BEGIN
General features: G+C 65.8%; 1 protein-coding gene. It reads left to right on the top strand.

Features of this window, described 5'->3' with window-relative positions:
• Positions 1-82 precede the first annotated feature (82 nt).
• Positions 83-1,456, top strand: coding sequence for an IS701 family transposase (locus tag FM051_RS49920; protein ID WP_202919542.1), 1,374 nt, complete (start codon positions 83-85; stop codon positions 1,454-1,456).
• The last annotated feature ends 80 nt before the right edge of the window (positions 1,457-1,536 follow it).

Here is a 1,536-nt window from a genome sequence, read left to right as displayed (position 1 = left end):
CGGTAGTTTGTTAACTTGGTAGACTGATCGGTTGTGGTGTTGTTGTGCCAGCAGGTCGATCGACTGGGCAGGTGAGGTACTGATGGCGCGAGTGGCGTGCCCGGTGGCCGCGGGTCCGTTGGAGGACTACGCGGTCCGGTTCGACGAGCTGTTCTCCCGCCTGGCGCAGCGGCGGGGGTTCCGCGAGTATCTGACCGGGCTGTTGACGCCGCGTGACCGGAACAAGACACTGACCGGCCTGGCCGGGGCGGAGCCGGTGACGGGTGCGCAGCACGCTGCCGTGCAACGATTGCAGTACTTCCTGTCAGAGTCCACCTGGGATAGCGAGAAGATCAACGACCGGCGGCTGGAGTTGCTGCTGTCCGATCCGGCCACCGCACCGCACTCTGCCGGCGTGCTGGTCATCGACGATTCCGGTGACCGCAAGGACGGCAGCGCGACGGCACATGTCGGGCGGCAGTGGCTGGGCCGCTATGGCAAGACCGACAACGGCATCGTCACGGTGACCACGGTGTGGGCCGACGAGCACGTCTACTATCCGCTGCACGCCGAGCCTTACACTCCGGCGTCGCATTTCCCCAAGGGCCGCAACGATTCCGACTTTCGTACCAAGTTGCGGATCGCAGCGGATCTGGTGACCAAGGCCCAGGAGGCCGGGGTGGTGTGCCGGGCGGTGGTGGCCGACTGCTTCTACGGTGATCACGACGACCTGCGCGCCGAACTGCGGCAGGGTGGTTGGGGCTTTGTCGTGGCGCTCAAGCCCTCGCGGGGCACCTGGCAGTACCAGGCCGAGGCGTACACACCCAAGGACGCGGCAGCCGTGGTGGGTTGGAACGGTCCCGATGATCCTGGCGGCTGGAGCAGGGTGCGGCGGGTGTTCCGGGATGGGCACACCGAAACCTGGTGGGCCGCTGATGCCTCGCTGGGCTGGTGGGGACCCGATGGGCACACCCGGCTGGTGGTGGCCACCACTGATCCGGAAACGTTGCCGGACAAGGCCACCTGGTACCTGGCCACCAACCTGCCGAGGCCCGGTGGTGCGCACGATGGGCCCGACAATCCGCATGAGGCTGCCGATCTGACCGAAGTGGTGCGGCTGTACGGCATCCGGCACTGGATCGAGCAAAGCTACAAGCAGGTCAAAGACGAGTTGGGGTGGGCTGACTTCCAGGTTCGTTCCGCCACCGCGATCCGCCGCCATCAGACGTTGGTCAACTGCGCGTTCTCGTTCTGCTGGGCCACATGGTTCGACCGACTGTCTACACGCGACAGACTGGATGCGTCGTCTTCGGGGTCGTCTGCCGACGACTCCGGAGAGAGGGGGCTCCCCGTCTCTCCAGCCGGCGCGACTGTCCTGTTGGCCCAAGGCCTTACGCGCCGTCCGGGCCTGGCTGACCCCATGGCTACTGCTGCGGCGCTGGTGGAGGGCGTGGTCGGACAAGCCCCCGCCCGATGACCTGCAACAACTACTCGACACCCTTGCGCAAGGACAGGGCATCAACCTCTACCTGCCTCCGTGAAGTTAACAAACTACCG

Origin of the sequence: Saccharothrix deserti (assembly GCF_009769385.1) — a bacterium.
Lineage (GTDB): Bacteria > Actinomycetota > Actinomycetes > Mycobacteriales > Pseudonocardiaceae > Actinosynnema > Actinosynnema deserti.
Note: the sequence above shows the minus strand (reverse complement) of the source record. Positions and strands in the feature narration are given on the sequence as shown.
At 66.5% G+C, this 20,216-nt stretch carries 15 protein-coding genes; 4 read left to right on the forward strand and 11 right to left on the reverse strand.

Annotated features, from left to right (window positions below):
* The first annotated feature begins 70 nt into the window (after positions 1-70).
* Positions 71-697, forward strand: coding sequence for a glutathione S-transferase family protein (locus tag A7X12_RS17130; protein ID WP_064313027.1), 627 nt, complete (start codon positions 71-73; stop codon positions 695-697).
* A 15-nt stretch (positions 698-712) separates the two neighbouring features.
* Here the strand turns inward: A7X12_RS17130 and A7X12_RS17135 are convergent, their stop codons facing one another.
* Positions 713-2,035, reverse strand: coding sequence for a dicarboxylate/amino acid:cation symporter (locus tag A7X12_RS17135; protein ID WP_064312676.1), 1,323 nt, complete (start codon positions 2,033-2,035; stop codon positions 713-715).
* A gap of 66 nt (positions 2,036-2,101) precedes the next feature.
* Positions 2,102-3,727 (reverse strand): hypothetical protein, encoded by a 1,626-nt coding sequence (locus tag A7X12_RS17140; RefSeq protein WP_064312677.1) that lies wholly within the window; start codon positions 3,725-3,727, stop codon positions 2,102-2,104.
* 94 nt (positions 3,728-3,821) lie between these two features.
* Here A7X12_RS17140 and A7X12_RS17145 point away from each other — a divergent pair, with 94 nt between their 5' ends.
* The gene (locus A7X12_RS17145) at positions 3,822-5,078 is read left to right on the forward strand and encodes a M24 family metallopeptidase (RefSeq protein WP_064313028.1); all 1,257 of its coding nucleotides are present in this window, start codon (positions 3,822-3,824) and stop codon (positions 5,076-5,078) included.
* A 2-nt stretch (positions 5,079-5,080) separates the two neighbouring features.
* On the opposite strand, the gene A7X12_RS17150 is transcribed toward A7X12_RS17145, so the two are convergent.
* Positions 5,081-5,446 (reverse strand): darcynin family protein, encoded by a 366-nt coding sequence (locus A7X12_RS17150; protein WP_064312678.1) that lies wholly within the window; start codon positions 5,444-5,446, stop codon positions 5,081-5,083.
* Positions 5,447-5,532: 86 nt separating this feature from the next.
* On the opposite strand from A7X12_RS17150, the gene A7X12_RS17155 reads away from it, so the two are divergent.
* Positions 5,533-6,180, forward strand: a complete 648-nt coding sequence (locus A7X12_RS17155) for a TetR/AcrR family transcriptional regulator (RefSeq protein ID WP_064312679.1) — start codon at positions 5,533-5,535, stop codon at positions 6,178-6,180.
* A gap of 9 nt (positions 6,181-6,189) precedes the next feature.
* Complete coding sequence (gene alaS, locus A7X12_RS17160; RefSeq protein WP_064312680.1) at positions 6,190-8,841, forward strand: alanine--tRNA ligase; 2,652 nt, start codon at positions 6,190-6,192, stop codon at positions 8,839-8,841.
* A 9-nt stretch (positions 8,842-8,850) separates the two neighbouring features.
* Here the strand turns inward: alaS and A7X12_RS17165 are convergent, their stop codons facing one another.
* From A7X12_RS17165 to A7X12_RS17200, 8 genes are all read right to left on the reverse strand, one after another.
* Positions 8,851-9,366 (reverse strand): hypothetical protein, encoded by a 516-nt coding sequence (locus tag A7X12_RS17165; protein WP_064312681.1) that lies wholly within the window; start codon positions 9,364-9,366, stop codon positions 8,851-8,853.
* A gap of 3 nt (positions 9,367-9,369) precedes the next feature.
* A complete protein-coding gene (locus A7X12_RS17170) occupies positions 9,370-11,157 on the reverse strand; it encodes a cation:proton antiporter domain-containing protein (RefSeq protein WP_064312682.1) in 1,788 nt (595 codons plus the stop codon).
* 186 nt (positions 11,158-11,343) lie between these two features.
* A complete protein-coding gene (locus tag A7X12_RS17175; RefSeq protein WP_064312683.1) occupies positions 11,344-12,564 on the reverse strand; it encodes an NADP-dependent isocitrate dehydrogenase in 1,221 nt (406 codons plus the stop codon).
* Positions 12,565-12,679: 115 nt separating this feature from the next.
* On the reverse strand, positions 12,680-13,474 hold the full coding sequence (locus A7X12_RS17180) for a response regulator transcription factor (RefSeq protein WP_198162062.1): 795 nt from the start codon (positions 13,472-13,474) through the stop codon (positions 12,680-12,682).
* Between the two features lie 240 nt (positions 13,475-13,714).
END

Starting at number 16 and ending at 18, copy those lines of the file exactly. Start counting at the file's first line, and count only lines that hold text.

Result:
* Here the strand turns inward: A7X12_RS17130 and A7X12_RS17135 are convergent, their stop codons facing one another.
* Positions 713-2,035, reverse strand: coding sequence for a dicarboxylate/amino acid:cation symporter (locus tag A7X12_RS17135; protein ID WP_064312676.1), 1,323 nt, complete (start codon positions 2,033-2,035; stop codon positions 713-715).
* A gap of 66 nt (positions 2,036-2,101) precedes the next feature.